Your discussion of language seems divorced from very basic concepts of linguistics, which is why I (and I presume others before me) question your familiarity with other reference work. For one thing, you appear to be falling into the etymological fallacy again, combining the study of semantics (generally, the study of meaning) with etymology (generally, the study of history, or “original meanings”). For another, you seem to be mistaken regarding the role of semantics in lexicography. Quoting again from M-W Collegiate in the essay “The English Language” under the section “Semantics in the Dictionary”:

    But while definition is central to the dictionary and quite obviously is involved with semantics, for the most part it deals with individual words in isolation from other words and thus ignores, to a considerable extent, the systematic, relational side of English semantics. Another problem is that . . . our understanding of the semantic system is imperfect, and much of what we do know about it does not obviously come into play in a dictionary.

    As the M-W lexicographers themselves explain:

    The first thing we need to remind ourselves of is that when we speak of the meaning of a word we are employing an artificial, if highly useful, convention. Meaning does not truly reside within the word but in the minds of those who hear or read it.
    In short, a dictionary is a wonderful resource that provides most readers with handy access to a very brief summary of a great deal of linguistic information in a format usable in their everyday lives. But to use all that research as an authority in an argument, one must first understand what its compilers claim (and, more often, what its compilers do not claim). Otherwise appeals to the dictionary are taking quotes and arguments drastically out of context, and appeals to the actual authority of the dictionary are fallacies.

  26. BSK, on December 31st, 2008 at 1:25 pm Said:
    Another important point is the TACTIC of using the dictionary. Basically, by doing so, the person is saying, “I’m going to ignore everything you experienced and everything you understand about a topic that disagrees with what is written in this book.”

    That’s pretty much how I feel everytime someone introduces the Bible into a conversation, actually.

    As abw says, anyone who thinks a dictionary is a rulebook doesn’t understand how they’re put together. A dictionary is only a rulebook when you’re playing Scrabble, the rest of the time it’s a catalogue, a record of how words were being used at the time it was compiled, defined as concisely as the lexicographers can manage within the limits of their own abilities and understanding. Dictionaries are always playing catch-up, forever trying to stay abreast of current usage. The English language belongs to everyone who uses it, every last one of us. There is no English equivalent of the Acadamie Francaise to proclaim correct usage from on high. English is a democratic ‘bottom-up’ language, with common usage defining meaning. Of course, with no central authority this also means different groups are sometimes going to have sometimes quite different understandings of some words.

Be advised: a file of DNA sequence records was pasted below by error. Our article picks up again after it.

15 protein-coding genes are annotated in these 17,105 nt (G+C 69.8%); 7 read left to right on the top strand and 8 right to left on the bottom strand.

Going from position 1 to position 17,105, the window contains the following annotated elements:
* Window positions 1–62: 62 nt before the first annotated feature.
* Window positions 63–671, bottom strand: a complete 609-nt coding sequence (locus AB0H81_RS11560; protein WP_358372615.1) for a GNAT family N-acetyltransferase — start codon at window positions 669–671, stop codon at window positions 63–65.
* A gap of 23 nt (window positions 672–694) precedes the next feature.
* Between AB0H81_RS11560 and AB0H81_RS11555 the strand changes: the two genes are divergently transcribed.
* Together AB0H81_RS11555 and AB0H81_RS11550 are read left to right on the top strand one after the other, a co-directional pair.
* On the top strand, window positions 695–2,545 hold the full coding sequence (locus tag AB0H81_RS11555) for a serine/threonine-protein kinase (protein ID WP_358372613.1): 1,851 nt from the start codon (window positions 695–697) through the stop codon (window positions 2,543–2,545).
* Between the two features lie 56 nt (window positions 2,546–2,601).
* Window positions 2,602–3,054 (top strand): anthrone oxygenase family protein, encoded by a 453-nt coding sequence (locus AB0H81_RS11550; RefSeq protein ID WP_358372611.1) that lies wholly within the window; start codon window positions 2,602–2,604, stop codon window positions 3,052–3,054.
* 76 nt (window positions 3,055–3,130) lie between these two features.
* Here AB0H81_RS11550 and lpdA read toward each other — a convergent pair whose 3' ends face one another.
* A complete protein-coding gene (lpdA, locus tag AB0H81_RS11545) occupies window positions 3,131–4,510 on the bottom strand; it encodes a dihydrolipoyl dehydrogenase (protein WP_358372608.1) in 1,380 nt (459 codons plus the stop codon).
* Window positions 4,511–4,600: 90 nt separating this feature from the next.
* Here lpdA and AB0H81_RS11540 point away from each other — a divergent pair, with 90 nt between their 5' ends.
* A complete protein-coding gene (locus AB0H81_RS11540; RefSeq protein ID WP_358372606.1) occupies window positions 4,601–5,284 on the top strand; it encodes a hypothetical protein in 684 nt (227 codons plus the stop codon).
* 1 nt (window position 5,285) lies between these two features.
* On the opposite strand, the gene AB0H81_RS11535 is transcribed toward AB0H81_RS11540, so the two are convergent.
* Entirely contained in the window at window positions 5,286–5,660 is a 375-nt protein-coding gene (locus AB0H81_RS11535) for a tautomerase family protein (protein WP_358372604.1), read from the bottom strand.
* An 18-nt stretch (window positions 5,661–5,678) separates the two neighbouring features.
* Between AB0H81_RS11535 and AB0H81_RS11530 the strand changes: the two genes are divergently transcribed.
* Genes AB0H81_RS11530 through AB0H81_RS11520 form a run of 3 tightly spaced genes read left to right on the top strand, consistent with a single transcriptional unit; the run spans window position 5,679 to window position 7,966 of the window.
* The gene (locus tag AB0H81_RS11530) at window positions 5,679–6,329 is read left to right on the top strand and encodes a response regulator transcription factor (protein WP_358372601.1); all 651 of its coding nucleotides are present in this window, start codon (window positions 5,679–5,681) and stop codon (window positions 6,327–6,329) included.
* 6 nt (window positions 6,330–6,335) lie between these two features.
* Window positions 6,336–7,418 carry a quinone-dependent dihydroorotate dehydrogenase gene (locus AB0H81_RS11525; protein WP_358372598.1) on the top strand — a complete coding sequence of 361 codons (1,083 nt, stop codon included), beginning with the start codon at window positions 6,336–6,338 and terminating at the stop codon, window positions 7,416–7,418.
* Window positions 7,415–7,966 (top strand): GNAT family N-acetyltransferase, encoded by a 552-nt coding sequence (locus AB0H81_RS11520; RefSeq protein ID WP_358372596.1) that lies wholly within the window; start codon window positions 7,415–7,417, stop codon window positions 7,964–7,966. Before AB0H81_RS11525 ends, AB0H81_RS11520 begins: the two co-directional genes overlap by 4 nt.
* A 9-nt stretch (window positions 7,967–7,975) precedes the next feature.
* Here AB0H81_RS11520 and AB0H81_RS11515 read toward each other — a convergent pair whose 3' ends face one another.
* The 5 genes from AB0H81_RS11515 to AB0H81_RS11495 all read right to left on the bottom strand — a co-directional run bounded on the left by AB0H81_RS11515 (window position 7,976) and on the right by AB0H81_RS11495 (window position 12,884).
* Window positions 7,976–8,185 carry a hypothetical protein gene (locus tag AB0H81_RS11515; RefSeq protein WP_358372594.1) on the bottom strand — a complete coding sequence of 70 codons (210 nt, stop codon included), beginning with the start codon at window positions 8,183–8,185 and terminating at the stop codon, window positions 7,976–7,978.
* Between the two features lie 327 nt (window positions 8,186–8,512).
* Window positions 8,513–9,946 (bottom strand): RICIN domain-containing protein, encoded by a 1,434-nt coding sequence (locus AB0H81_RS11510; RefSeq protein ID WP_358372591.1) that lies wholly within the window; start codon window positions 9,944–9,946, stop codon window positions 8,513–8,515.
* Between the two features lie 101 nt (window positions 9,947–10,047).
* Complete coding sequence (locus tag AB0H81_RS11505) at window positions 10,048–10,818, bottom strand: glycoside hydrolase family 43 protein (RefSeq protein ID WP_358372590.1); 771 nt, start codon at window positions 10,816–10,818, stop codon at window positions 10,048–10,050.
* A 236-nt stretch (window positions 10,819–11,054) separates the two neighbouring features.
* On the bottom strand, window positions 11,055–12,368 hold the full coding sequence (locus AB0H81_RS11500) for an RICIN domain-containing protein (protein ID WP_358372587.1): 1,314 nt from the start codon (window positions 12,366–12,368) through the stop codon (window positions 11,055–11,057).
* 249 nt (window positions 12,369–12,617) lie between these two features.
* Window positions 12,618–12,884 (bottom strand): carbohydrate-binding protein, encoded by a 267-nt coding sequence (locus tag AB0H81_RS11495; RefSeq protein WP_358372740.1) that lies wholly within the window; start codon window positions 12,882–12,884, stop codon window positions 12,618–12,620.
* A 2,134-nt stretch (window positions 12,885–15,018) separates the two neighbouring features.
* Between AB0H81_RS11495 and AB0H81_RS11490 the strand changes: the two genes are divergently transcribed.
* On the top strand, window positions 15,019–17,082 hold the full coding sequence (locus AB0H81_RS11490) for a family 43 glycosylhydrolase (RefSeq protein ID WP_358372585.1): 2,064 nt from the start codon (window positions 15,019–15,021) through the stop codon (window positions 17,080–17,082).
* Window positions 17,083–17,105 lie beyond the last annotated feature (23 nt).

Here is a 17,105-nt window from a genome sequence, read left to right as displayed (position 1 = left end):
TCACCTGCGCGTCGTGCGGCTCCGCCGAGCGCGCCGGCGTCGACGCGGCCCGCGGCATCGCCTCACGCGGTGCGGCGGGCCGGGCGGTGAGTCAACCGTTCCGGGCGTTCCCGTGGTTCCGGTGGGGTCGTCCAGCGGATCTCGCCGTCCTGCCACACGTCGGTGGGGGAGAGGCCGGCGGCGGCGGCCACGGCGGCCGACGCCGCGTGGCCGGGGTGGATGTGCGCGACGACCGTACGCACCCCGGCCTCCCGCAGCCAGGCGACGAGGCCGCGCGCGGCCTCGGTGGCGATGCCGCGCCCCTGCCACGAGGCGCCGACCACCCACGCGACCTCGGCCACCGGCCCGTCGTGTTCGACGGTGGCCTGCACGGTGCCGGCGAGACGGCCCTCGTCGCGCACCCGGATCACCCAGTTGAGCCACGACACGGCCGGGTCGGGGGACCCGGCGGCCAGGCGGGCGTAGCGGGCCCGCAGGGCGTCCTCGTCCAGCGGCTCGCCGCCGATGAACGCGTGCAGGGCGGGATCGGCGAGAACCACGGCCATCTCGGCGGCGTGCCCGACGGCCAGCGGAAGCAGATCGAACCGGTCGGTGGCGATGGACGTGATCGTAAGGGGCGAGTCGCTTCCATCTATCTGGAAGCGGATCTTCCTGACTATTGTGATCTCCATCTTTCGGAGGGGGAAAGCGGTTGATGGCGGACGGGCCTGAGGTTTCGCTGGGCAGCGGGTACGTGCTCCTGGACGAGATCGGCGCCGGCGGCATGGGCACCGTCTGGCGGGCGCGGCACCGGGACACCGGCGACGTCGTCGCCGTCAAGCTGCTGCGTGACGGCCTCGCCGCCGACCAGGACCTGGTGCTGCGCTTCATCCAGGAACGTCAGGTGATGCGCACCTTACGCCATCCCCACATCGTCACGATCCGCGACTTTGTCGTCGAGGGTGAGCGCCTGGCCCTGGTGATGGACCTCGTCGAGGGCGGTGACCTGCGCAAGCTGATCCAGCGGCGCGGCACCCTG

27. It’s funny – I mean, nobody invoking the Almighty Dictionary in such a way would say that the Merriam-Webster or the OED were handed down from the heavens, carved on stone tablets or plates of gold, Platonic Forms unalterable as multiplication tables.

    And yet that’s the assumption behind “The Dictionary Says!” – that they were assembled without the involvement of actual, limited, fallible human beings with biases and ignorance and space limitations and editors with their own issues riding herd on them, and that reference books are unchanging entities instead of artifacts of the cultures that produced them.

  28. bellatrys, on January 2nd, 2009 at 11:25 pm Said:

    ‘And yet that’s the assumption behind “The Dictionary Says!” – that they were assembled without the involvement of actual, limited, fallible human beings with biases and ignorance…’

    So, just like the Bible, then.

  29. Great post. It’s hard to convince some folks that dictionary definitions and the compilation of words are not the final defining word.

  30. Belatedly: Hear, hear! Excellent post.

    I’ve been meaning to write something along these lines for years–not the specific parts about people pulling out dictionary definitions of racism, but the general parts about people attempting to bolster their arguments by pulling out the dictionary. I think you said everything I would have said, plus excellent discussion of use of this tactic in discussions of racism etc, so now I can just point to your entry. Thank you!